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Title: The Role of Fractalkine and CX3CR1-expressing lymphocytes during myocardial ischaemia/reperfusion injury
Authors: Draganova, Lilia Vladimirova
Issue Date: 2020
Publisher: Newcastle University
Abstract: Introduction: Ischaemia/reperfusion (I/R) injury contributes up to 50% of the final infarct size following myocardial infarction (MI). Lymphocytes expressing the fractalkine receptor (CX3CR1) are associated with poor long-term survival. This project aims to investigate the role of fractalkine in lymphocyte-mediated myocardial I/R injury and evaluate whether this damage can be reduced by inhibiting fractalkine/receptor (CX3CL1/CX3CR1) interaction. Methods: Flow cytometry, microscopy, qPCR, mass cytometry and MRI are used to study lymphocyte infiltration following MI in a surgical mouse model of I/R injury. Results: CX3CR1 knockout leads to over 30% reduction in leukocyte infiltration at the MI site 2h after reperfusion, both in heterozygous (p≤0.01) and knockout (p≤0.001) mice. This returns to WT levels by 24h I/R. Despite the 20% increase in leukocyte infiltration at 24h, CX3CR1 knockout mice show a 2-fold decrease in T cell infiltrate, compared to WT (p≤0.01) and heterozygous animals (p≤0.001). Knockout mice show 30% reduction in the number of CX3CR1-expressing T cells and 50% in total CX3CR1+ cells (p≤0.01) that infiltrate the injured myocardium. MRI shows a trend towards more detrimental cardiac function in CX3CR1 heterozygous and knockout mice. Moreover, RAG2 knockout mice show non-significant 35% increase (p=0.067) in leukocyte infiltrate. Finally, significant T cell maturation and increase in CX3CR1 expression is detected in mouse models of ageing and infection. Conclusions: These findings suggest that knockout of CX3CR1 leads to delayed recruitment of leukocytes following cardiac I/R. This results in an altered immune cell infiltrate including reduced number of T cells. In addition, the role for CX3CR1-expressing T cells in myocardial I/R is supported by results showing that the number of CX3CR1+ CD3+ cells is significantly reduced from heterozygous to knockout animals following injury. However, more clinically representative mouse models may be required in order to elucidate the role of CX3CR1+ T cells in myocardial I/R.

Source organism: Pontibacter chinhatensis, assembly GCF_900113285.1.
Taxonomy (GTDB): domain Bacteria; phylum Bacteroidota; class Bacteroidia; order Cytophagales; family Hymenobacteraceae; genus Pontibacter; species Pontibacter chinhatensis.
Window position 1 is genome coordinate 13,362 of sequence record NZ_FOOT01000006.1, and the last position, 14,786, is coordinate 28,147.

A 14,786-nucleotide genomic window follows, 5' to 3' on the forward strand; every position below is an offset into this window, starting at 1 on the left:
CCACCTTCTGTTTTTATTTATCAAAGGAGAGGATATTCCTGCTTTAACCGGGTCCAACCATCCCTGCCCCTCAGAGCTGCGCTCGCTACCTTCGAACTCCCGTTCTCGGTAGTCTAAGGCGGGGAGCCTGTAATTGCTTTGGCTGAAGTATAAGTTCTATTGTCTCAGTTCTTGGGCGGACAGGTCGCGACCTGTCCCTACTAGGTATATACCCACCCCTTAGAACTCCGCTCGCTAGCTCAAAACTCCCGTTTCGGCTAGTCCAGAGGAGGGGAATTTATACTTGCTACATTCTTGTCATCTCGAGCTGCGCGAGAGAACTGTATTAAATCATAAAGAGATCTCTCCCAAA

Description: PhD Thesis
Appears in Collections:Translational and Clinical Research Institute

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